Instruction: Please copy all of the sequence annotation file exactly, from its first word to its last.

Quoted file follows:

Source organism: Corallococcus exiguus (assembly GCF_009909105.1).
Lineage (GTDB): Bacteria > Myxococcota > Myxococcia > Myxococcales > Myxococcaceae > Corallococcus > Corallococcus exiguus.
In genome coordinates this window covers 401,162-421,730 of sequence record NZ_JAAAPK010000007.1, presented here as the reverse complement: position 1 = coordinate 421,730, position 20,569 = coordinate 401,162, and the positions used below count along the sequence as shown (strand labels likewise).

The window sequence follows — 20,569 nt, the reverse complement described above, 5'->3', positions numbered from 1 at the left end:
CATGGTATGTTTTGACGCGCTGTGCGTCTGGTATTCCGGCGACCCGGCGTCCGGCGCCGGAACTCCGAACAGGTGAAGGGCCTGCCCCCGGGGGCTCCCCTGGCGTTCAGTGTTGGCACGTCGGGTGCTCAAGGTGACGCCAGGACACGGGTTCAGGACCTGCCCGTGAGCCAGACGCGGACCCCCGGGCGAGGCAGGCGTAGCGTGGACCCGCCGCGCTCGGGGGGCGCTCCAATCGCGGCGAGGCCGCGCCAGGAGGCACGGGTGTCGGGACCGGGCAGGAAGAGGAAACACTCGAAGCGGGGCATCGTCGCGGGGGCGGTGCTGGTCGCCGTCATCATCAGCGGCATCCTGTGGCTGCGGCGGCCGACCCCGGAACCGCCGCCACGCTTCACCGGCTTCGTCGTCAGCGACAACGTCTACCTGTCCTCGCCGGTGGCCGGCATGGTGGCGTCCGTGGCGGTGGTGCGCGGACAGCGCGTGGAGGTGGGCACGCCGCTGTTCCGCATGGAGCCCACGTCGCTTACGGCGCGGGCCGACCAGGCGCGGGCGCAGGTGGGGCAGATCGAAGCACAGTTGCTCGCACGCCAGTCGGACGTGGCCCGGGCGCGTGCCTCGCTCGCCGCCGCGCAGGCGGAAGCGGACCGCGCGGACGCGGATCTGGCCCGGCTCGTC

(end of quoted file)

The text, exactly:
Source organism: Corallococcus exiguus (assembly GCF_009909105.1).
Lineage (GTDB): Bacteria > Myxococcota > Myxococcia > Myxococcales > Myxococcaceae > Corallococcus > Corallococcus exiguus.
In genome coordinates this window covers 401,162-421,730 of sequence record NZ_JAAAPK010000007.1, presented here as the reverse complement: position 1 = coordinate 421,730, position 20,569 = coordinate 401,162, and the positions used below count along the sequence as shown (strand labels likewise).

The window sequence follows — 20,569 nt, the reverse complement described above, 5'->3', positions numbered from 1 at the left end:
CATGGTATGTTTTGACGCGCTGTGCGTCTGGTATTCCGGCGACCCGGCGTCCGGCGCCGGAACTCCGAACAGGTGAAGGGCCTGCCCCCGGGGGCTCCCCTGGCGTTCAGTGTTGGCACGTCGGGTGCTCAAGGTGACGCCAGGACACGGGTTCAGGACCTGCCCGTGAGCCAGACGCGGACCCCCGGGCGAGGCAGGCGTAGCGTGGACCCGCCGCGCTCGGGGGGCGCTCCAATCGCGGCGAGGCCGCGCCAGGAGGCACGGGTGTCGGGACCGGGCAGGAAGAGGAAACACTCGAAGCGGGGCATCGTCGCGGGGGCGGTGCTGGTCGCCGTCATCATCAGCGGCATCCTGTGGCTGCGGCGGCCGACCCCGGAACCGCCGCCACGCTTCACCGGCTTCGTCGTCAGCGACAACGTCTACCTGTCCTCGCCGGTGGCCGGCATGGTGGCGTCCGTGGCGGTGGTGCGCGGACAGCGCGTGGAGGTGGGCACGCCGCTGTTCCGCATGGAGCCCACGTCGCTTACGGCGCGGGCCGACCAGGCGCGGGCGCAGGTGGGGCAGATCGAAGCACAGTTGCTCGCACGCCAGTCGGACGTGGCCCGGGCGCGTGCCTCGCTCGCCGCCGCGCAGGCGGAAGCGGACCGCGCGGACGCGGATCTGGCCCGGCTCGTC